By early 2005 the Commission was developing a plan to implement town hall meetings throughout the state as a way of both gathering information and educating the community at large about access to justice. Dean Goldner chaired these sessions which were hosted by the Member of Congress in each of the four Congressional Districts. The meetings heard testimony from clients, lawyers, judges, service agencies, and legal aid advocates all of which became part of the strategic plan for the Commission during its initial three years.

Working in parallel the Commission sought private funding and produced a DVD which told the story of legal aid and the importance of securing justice for low income Arkansans. “Forging the Road to Civil Justice” became an educational tool of the commissioners in public meetings which elevated knowledge about the needs and impacts of civil legal aid in the state.

Another important part of the initial information gathering was a survey of circuit judges and circuit clerks to determine how pro se litigants affected the courts. From that survey, and a follow up three years later, the Commission learned of ways it might help to improve the efficiency and effectiveness of the courts when it came to pro se litigation. On line forms were developed, informational brochures were produced, and judges and clerks were informed of what was acceptable when working with pro se litigants. Court processes dramatically improved with the advent of these materials.

It was Dean Goldner’s shaping and timing of all this incoming information that began to bear fruit in the work of the Commission. He shepherded a Model 6.1 Rule change through the Bar Association and to the Supreme Court for an important change in how attorney’s in the state consider and report pro bono service. He led the effort in applying the information gathered in town hall meetings, circuit judge surveys and the three committees of the Commission toward legislative proposals which over the course of his tenure as Chair would annually bring $855,000 in revenue to the two legal aid operations in the state. In his concern for both education and legislation he fostered the development of a website for the Commission and its work and another specifically aimed at legislators which provided them information on their constituents and the impact of civil legal aid in their districts.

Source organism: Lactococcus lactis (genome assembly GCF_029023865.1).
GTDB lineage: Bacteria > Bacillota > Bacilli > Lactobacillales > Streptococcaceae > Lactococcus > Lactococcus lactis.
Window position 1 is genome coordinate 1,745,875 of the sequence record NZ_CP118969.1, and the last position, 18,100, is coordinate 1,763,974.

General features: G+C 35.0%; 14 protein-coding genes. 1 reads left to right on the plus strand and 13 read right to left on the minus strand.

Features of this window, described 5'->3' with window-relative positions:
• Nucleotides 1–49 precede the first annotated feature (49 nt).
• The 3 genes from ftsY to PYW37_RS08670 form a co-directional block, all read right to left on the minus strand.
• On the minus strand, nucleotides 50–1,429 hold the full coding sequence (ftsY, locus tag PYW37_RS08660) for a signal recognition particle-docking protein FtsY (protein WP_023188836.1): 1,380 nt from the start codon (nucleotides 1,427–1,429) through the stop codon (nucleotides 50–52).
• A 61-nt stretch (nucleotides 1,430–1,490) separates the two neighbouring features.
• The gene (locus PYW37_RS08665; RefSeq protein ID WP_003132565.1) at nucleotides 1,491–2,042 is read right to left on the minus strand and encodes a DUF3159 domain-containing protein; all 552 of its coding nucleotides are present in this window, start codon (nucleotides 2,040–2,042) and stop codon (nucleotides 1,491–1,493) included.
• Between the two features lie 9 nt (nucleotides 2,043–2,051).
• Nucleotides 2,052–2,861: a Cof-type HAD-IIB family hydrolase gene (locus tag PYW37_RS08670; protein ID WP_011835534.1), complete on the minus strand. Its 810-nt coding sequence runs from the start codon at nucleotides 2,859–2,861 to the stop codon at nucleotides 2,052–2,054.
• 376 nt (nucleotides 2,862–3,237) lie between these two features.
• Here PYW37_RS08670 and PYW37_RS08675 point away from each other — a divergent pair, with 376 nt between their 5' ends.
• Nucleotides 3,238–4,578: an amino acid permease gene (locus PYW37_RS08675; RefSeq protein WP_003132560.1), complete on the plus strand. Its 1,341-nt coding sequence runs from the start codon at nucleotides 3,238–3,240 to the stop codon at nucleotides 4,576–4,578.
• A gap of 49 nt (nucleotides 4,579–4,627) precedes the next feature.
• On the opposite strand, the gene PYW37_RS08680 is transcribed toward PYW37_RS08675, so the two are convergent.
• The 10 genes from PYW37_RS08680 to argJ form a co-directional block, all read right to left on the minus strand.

Another aspect of an effective leader is to periodically take stock of the organization and where it is heading. Accordingly, in 2007 Dean Goldner arranged for a national leader in the access to justice movement to lead a strategic review of the Commission and its work with a view toward the future. That day long meeting led to the establishment of ten priorities and the expansion of committee activities with the addition of committees for education and legislation. These changes subsequently led to two important achievements which were executed in 2009.

One was the first statewide private bar and corporate campaign for funding legal aid, The Promise of Justice Campaign. It netted over $300,000 to fund the work of legal aid in the state and more importantly got the case for increasing access to justice to a broader audience than ever before.

The second activity was the state’s first Promise of Justice Conference which focused members of the bar and judges on the clients, opportunities and barriers to the expansion of access to justice for low income Arkansans. The Conference heard from national luminaries in the American Bar Association, and the judiciary.

The capstone achievement of Dean Goldner’s leadership of the Commission came in 2010 with the establishment of the Access to Justice Foundation designed to receive and distribute funds from the Commission to the two legal aid organizations. It is indeed a genuine foundation for the future growth and development of access to justice in Arkansas.

So when future justice community leaders and ordinary citizens look at access to justice in Arkansas; they will know that it did not “just happen.” Rather, it was shaped and led by the vision and tenacity of a devoted civic leader – Chuck Goldner.

–By Ron Lanoue